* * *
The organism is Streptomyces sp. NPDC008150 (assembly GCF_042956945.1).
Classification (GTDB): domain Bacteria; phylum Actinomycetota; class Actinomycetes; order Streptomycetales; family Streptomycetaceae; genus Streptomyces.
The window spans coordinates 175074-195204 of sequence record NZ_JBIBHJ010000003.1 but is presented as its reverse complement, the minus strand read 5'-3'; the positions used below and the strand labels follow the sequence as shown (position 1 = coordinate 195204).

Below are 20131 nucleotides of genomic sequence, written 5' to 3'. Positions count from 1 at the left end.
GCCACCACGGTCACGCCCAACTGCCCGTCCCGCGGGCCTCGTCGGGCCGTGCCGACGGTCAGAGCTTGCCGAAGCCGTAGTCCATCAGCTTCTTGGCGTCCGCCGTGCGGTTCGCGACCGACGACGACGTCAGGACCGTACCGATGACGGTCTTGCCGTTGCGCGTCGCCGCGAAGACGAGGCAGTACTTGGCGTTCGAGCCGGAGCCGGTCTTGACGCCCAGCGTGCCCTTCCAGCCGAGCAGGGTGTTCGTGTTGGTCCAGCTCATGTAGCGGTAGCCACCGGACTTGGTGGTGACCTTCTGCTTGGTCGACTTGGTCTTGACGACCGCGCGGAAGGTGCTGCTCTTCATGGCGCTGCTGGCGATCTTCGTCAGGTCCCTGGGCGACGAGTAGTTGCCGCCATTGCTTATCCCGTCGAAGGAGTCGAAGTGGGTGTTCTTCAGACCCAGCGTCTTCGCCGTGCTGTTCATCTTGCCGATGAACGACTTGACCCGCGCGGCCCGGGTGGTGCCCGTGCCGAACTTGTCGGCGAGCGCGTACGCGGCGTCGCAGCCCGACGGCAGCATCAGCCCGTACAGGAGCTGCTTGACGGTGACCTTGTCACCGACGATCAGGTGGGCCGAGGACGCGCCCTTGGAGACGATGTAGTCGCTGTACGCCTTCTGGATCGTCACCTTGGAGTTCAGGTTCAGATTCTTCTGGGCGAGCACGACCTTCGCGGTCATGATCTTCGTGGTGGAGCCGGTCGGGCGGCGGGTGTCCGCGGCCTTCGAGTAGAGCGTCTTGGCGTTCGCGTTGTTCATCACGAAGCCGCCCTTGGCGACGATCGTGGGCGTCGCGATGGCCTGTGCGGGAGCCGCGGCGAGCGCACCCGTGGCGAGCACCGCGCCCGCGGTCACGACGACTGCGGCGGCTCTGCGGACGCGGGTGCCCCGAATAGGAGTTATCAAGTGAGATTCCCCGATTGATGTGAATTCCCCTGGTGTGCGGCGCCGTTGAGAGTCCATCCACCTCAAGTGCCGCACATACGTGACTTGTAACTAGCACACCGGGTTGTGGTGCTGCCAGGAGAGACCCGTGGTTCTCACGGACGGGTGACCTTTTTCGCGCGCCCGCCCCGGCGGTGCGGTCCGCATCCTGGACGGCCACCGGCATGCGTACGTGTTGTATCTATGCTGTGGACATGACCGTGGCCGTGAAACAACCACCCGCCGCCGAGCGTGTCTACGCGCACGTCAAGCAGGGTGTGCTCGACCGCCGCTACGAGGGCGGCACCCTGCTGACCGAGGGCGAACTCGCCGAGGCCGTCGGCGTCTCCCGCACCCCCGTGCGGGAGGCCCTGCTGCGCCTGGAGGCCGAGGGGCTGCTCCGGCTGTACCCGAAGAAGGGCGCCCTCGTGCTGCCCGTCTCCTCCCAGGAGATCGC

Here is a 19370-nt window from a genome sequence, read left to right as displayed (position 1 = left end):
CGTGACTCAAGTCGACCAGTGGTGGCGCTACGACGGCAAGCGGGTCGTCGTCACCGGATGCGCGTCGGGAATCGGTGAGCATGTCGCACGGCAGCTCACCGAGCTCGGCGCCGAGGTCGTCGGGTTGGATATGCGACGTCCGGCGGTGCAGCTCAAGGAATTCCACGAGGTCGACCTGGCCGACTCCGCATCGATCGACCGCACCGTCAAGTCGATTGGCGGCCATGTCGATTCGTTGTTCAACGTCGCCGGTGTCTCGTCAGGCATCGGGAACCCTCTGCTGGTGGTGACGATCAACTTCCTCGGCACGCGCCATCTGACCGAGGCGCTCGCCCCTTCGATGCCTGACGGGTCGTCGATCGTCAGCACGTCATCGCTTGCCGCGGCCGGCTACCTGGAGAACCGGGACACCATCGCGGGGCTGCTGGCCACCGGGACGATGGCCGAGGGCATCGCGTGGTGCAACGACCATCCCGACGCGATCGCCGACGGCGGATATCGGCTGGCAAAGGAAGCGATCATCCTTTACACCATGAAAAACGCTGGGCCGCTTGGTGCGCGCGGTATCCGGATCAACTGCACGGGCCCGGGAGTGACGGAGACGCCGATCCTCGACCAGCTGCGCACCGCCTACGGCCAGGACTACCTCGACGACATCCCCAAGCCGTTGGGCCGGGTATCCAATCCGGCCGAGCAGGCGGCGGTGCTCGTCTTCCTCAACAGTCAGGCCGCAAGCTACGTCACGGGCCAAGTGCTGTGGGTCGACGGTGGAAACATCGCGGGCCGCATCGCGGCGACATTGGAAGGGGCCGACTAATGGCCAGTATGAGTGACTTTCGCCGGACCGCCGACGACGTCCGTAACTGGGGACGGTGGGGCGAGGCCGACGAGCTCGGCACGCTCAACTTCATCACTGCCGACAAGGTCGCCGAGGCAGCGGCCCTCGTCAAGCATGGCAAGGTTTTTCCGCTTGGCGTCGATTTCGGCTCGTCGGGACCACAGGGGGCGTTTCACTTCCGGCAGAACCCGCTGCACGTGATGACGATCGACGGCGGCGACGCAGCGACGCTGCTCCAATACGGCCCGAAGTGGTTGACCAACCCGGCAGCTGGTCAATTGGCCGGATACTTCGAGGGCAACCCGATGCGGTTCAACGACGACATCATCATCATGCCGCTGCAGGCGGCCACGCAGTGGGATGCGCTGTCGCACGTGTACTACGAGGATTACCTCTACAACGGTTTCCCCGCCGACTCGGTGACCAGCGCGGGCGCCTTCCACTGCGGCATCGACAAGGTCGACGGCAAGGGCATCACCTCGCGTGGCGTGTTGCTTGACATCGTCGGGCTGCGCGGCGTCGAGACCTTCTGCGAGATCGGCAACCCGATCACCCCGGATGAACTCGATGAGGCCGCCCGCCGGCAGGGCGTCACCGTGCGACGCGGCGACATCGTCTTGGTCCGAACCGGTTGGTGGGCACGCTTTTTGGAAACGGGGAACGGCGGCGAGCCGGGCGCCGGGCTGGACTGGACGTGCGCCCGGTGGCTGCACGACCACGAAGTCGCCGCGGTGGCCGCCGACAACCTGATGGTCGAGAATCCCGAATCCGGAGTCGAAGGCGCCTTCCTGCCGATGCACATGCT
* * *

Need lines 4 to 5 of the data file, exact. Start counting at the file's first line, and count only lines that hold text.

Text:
Below are 20131 nucleotides of genomic sequence, written 5' to 3'. Positions count from 1 at the left end.
GCCACCACGGTCACGCCCAACTGCCCGTCCCGCGGGCCTCGTCGGGCCGTGCCGACGGTCAGAGCTTGCCGAAGCCGTAGTCCATCAGCTTCTTGGCGTCCGCCGTGCGGTTCGCGACCGACGACGACGTCAGGACCGTACCGATGACGGTCTTGCCGTTGCGCGTCGCCGCGAAGACGAGGCAGTACTTGGCGTTCGAGCCGGAGCCGGTCTTGACGCCCAGCGTGCCCTTCCAGCCGAGCAGGGTGTTCGTGTTGGTCCAGCTCATGTAGCGGTAGCCACCGGACTTGGTGGTGACCTTCTGCTTGGTCGACTTGGTCTTGACGACCGCGCGGAAGGTGCTGCTCTTCATGGCGCTGCTGGCGATCTTCGTCAGGTCCCTGGGCGACGAGTAGTTGCCGCCATTGCTTATCCCGTCGAAGGAGTCGAAGTGGGTGTTCTTCAGACCCAGCGTCTTCGCCGTGCTGTTCATCTTGCCGATGAACGACTTGACCCGCGCGGCCCGGGTGGTGCCCGTGCCGAACTTGTCGGCGAGCGCGTACGCGGCGTCGCAGCCCGACGGCAGCATCAGCCCGTACAGGAGCTGCTTGACGGTGACCTTGTCACCGACGATCAGGTGGGCCGAGGACGCGCCCTTGGAGACGATGTAGTCGCTGTACGCCTTCTGGATCGTCACCTTGGAGTTCAGGTTCAGATTCTTCTGGGCGAGCACGACCTTCGCGGTCATGATCTTCGTGGTGGAGCCGGTCGGGCGGCGGGTGTCCGCGGCCTTCGAGTAGAGCGTCTTGGCGTTCGCGTTGTTCATCACGAAGCCGCCCTTGGCGACGATCGTGGGCGTCGCGATGGCCTGTGCGGGAGCCGCGGCGAGCGCACCCGTGGCGAGCACCGCGCCCGCGGTCACGACGACTGCGGCGGCTCTGCGGACGCGGGTGCCCCGAATAGGAGTTATCAAGTGAGATTCCCCGATTGATGTGAATTCCCCTGGTGTGCGGCGCCGTTGAGAGTCCATCCACCTCAAGTGCCGCACATACGTGACTTGTAACTAGCACACCGGGTTGTGGTGCTGCCAGGAGAGACCCGTGGTTCTCACGGACGGGTGACCTTTTTCGCGCGCCCGCCCCGGCGGTGCGGTCCGCATCCTGGACGGCCACCGGCATGCGTACGTGTTGTATCTATGCTGTGGACATGACCGTGGCCGTGAAACAACCACCCGCCGCCGAGCGTGTCTACGCGCACGTCAAGCAGGGTGTGCTCGACCGCCGCTACGAGGGCGGCACCCTGCTGACCGAGGGCGAACTCGCCGAGGCCGTCGGCGTCTCCCGCACCCCCGTGCGGGAGGCCCTGCTGCGCCTGGAGGCCGAGGGGCTGCTCCGGCTGTACCCGAAGAAGGGCGCCCTCGTGCTGCCCGTCTCCTCCCAGGAGATCGC